How can you hold on to wealth if you are no longer in power?
On February 1, did the Burmese generals declare war on their people? Are we witnessing a tragic repeat of the 1988 uprising, when the Myanmar military brutally suppressed popular protests? Why a military coup, and why now — Wasn't the army still effectively in power? And why did the generals decide to follow Donald Trump's lead and belatedly contest the results of an election, which took place on Nov. 8, and whose outcome was definitive? The National League for Democracy, the party of Aung San Suu Kyi, won a clear victory, with more than 80% of the votes.
The answer begins with the fact that Myanmar's generals were motivated by a mixture of humiliation and fear. Their defeat was simply too absolute. They feared the results at the ballot box would push Suu Kyi's party to upset the delicate balance of power between the civilian government and the military leaders. Above all, they feared a possible constitutional reform that would take away the military's privileges, which allow them to monopolize a large proportion of the country's wealth.
Across the world, from Algeria to Egypt to Russia, the transfer of power is made infinitely more complex by its relation to wealth. How can you hold on to wealth if you are no longer in power, when wielding power is the most reliable way of accumulating and retaining wealth? In Egypt and Algeria, the army's argument is essentially: "It's us or anarchy. Let us keep our riches, and we'll keep you alive." It's not that far removed from the knights of the Middle Ages.
In Myanmar, there is no real threat from Muslim fundamentalists. The Rohingya are hardly a radicalized, power-hungry minority.
To justify their recent coup, the military is hiding behind an argument that is at best flimsy, at worst absurd. Like Donald Trump's supporters in the United States, they are claiming to be defending democracy after "stolen elections." It's clear that their real motive has nothing to do with democracy, and more to do with the balance of their bank accounts. The reason for the coup is closer to what the former Chairman of the U.S. Federal Reserve Alan Greenspan once referred to as "infectious greed."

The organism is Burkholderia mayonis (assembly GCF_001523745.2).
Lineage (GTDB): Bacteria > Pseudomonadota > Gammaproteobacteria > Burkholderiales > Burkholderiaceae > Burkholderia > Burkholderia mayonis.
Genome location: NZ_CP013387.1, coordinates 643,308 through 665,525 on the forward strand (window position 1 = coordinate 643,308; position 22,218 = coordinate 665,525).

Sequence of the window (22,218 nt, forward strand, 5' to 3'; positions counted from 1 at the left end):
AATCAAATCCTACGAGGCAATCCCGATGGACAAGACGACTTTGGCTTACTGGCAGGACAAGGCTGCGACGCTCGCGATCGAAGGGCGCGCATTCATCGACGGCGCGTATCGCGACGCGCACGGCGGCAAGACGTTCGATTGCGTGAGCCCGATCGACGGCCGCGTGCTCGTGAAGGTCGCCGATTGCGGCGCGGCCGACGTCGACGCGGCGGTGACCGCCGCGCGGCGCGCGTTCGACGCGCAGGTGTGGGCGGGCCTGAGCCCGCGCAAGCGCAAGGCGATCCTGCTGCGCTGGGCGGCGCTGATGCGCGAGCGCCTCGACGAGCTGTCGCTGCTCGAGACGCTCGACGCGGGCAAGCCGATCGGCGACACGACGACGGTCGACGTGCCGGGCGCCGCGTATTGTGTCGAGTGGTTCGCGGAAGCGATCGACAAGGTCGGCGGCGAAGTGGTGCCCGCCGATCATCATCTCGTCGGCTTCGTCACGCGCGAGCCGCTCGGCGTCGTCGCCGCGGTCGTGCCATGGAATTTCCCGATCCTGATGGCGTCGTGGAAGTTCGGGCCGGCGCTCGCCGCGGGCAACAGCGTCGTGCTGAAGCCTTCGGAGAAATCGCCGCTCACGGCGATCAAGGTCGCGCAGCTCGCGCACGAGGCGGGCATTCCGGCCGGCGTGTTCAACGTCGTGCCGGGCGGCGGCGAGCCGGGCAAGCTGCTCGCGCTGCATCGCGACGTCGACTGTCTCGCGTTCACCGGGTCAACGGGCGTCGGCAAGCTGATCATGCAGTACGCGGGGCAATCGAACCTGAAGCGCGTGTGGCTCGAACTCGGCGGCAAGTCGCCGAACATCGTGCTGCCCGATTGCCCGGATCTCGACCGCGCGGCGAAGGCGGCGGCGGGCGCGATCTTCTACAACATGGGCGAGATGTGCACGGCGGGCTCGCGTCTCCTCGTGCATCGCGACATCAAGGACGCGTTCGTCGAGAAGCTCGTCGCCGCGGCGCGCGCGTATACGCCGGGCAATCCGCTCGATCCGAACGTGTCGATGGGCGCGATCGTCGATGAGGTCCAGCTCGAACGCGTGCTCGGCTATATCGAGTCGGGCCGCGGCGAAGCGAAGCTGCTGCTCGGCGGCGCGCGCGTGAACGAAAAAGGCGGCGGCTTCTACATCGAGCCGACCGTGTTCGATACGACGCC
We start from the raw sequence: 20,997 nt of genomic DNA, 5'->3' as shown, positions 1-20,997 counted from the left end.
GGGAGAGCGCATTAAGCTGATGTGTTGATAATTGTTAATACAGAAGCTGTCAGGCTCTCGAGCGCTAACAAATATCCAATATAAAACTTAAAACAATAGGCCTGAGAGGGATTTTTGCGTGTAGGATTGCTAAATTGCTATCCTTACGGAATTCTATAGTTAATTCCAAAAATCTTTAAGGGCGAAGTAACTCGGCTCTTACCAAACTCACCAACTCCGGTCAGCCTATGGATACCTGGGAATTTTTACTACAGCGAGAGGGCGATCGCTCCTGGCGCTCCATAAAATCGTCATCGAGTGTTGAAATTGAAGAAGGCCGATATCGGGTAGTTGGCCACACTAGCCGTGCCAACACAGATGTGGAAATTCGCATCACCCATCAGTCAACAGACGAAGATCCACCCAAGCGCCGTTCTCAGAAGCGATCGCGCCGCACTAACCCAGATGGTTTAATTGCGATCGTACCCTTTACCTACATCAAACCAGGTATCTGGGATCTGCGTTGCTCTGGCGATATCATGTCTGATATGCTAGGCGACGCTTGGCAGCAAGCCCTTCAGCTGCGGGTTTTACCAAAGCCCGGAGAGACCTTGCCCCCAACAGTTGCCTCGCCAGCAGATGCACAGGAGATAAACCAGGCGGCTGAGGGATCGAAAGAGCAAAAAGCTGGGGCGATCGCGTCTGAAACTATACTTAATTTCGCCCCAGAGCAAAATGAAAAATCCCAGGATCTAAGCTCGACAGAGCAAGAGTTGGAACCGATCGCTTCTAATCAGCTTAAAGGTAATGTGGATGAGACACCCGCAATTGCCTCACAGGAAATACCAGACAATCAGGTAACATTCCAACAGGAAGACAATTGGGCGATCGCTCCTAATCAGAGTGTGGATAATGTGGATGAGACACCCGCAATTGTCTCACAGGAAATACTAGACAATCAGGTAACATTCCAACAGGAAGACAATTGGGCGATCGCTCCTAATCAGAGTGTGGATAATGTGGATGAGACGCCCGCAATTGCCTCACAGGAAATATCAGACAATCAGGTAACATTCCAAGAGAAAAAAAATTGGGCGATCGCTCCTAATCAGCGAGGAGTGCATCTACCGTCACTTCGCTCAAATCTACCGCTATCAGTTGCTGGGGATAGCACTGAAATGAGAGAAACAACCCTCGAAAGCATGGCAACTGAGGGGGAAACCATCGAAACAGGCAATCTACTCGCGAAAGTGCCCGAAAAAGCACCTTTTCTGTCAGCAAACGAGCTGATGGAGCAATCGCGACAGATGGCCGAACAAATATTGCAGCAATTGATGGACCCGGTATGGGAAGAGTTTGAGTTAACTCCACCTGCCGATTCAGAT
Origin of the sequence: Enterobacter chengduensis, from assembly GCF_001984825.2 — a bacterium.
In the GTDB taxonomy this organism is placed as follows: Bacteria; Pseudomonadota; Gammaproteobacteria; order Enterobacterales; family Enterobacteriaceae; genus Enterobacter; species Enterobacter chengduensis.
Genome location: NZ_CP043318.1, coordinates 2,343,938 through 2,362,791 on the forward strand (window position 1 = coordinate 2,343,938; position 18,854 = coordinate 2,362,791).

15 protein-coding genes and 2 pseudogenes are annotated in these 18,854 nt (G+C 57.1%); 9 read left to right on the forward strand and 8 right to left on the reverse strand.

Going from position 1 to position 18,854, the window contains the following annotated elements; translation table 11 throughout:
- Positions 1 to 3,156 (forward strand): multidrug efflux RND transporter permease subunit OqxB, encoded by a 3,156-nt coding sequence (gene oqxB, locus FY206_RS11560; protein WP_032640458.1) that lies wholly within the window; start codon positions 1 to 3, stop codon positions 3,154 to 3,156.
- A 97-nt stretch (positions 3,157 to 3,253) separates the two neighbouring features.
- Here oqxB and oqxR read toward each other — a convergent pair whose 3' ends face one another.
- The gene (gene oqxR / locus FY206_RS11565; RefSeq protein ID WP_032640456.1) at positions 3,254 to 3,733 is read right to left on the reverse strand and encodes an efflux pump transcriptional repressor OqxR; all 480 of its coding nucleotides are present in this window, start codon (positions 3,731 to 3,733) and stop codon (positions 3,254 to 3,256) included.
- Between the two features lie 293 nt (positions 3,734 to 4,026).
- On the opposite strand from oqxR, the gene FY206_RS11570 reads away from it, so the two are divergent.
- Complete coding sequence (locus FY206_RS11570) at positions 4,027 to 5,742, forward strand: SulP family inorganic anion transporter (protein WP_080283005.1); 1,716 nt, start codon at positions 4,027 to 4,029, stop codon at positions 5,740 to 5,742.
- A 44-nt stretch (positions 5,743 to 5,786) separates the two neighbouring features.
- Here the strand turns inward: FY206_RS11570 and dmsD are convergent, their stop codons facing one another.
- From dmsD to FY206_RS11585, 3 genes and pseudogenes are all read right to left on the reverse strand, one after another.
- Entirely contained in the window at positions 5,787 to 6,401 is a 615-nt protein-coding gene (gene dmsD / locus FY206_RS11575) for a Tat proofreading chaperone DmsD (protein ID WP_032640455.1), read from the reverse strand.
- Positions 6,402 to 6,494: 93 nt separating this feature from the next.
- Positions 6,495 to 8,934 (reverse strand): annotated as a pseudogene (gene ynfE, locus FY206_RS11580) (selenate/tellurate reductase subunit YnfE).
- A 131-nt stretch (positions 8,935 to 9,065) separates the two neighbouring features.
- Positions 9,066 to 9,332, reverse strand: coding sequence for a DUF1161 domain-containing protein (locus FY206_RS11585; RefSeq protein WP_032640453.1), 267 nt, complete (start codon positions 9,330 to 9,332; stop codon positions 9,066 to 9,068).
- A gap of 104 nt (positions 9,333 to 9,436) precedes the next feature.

Myanmar protesters continue to demonstrate in Yangon — Photo: Myat Thu Kyaw/NurPhoto via ZUMA Press
But this "great leap backwards' – 33 years backwards to the coup of 1988 – also has political and strategic causes. Because she refused to distance herself from the army over their treatment of the Rohingyas, Aung San Suu Kyi had lost the status she enjoyed on the international stage when she was awarded the Nobel Peace Prize. The country's generals calculated that the international community is no longer under any illusions about the future of Myanmar. Add to that the COVID-19 crisis, and the world certainly has other priorities.
Beyond this indifference from other countries, the generals also know that they can count on the support of China, which can block all UN Security Council resolutions against them. The Chinese have a vested interest in preventing the leaders of democratic countries from getting involved in what is important to them: the nature of democracy in the world.
The main aim of your coup is to retain control of your country's wealth. This risks backfiring on you.
From Hong Kong to Myanmar, China seems to be deliberately engaged in a battle against the democratic model and its supporters. The current situation feels like a continuation of the debate from the early 1990s between Francis Fukuyama and Samuel Huntington. Democracy has certainly not won, but neither has the clash of civilizations usurped the ideological conflict between the democratic model and despotism. This argument has been complicated by the emergence of "illiberal democracies." How should we categorize India, Hungary, Poland, the Philippines or Turkey?
China does not believe a resurgence of the United States is coming, and politically speaking it has no respect for the European Union. By offering Myanmar's generals its implicit political backing, in much the same way it might have offered military backing in past conflicts, Beijing is seeking to strengthen its influence in Asia, and its position on the world stage. The protesters lining the streets in the main towns of Myanmar are not deceived. They are supporting democracy over and above Aung San Suu Kyi specifically, but they are also denouncing China's interference in their country's affairs.
What should the international community do or not do in the face of a Myanmar military junta that enjoys the protection of China? There is a middle ground, somewhere between doing nothing and exerting real political pressure worthy of the name. And it can be effective. It would mean attacking the leaders of the coup in a way that truly hurts them, targeting their wallets. It would mean saying to them: "The main aim of your coup is to retain control of your country's wealth. This risks backfiring on you." Targeted sanctions against military leaders, like those imposed on Russia, will take away their wealth. What's more, this is 2021, not 1988. The young people protesting on the streets did not experience the brutal suppression of the protests in 1988. They are mobilizing on the internet, which cannot be completely shut off without damaging the economy and therefore the generals' own wealth.
Despite their differences, the crises in Hong Kong and Myanmar both illustrate the frailty of democracy, but also the resilience of its supporters.